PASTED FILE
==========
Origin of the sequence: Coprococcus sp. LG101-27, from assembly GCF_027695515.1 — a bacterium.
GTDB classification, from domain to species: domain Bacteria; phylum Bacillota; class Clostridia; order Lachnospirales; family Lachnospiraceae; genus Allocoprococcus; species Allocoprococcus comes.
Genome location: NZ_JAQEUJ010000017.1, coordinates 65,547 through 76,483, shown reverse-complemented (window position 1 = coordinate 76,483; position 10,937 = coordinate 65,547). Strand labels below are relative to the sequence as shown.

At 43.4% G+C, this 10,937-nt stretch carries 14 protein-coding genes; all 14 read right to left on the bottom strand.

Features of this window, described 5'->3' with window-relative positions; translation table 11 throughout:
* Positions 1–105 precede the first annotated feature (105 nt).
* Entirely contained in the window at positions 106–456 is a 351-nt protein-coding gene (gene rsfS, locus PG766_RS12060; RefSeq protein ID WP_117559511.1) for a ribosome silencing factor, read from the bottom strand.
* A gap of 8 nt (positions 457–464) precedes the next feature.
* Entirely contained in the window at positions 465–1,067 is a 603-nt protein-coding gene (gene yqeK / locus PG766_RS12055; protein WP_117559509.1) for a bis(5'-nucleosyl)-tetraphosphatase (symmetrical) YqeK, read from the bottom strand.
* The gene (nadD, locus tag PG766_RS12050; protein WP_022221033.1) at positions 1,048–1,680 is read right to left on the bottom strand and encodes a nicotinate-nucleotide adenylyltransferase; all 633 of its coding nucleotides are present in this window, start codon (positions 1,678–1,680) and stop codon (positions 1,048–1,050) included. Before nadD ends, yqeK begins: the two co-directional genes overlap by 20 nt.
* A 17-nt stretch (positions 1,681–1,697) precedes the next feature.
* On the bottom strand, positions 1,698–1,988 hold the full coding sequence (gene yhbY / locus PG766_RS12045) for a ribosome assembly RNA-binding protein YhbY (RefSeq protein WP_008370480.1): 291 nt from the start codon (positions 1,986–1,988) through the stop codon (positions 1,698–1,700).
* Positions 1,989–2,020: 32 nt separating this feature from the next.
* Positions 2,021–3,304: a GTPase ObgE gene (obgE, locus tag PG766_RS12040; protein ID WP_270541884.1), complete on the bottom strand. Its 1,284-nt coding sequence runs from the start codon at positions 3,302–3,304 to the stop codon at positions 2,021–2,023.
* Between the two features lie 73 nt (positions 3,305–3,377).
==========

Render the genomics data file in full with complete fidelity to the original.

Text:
Origin of the sequence: Coprococcus sp. LG101-27, from assembly GCF_027695515.1 — a bacterium.
GTDB classification, from domain to species: domain Bacteria; phylum Bacillota; class Clostridia; order Lachnospirales; family Lachnospiraceae; genus Allocoprococcus; species Allocoprococcus comes.
Genome location: NZ_JAQEUJ010000017.1, coordinates 65,547 through 76,483, shown reverse-complemented (window position 1 = coordinate 76,483; position 10,937 = coordinate 65,547). Strand labels below are relative to the sequence as shown.

At 43.4% G+C, this 10,937-nt stretch carries 14 protein-coding genes; all 14 read right to left on the bottom strand.

Features of this window, described 5'->3' with window-relative positions; translation table 11 throughout:
* Positions 1–105 precede the first annotated feature (105 nt).
* Entirely contained in the window at positions 106–456 is a 351-nt protein-coding gene (gene rsfS, locus PG766_RS12060; RefSeq protein ID WP_117559511.1) for a ribosome silencing factor, read from the bottom strand.
* A gap of 8 nt (positions 457–464) precedes the next feature.
* Entirely contained in the window at positions 465–1,067 is a 603-nt protein-coding gene (gene yqeK / locus PG766_RS12055; protein WP_117559509.1) for a bis(5'-nucleosyl)-tetraphosphatase (symmetrical) YqeK, read from the bottom strand.
* The gene (nadD, locus tag PG766_RS12050; protein WP_022221033.1) at positions 1,048–1,680 is read right to left on the bottom strand and encodes a nicotinate-nucleotide adenylyltransferase; all 633 of its coding nucleotides are present in this window, start codon (positions 1,678–1,680) and stop codon (positions 1,048–1,050) included. Before nadD ends, yqeK begins: the two co-directional genes overlap by 20 nt.
* A 17-nt stretch (positions 1,681–1,697) precedes the next feature.
* On the bottom strand, positions 1,698–1,988 hold the full coding sequence (gene yhbY / locus PG766_RS12045) for a ribosome assembly RNA-binding protein YhbY (RefSeq protein WP_008370480.1): 291 nt from the start codon (positions 1,986–1,988) through the stop codon (positions 1,698–1,700).
* Positions 1,989–2,020: 32 nt separating this feature from the next.
* Positions 2,021–3,304: a GTPase ObgE gene (obgE, locus tag PG766_RS12040; protein ID WP_270541884.1), complete on the bottom strand. Its 1,284-nt coding sequence runs from the start codon at positions 3,302–3,304 to the stop codon at positions 2,021–2,023.
* Between the two features lie 73 nt (positions 3,305–3,377).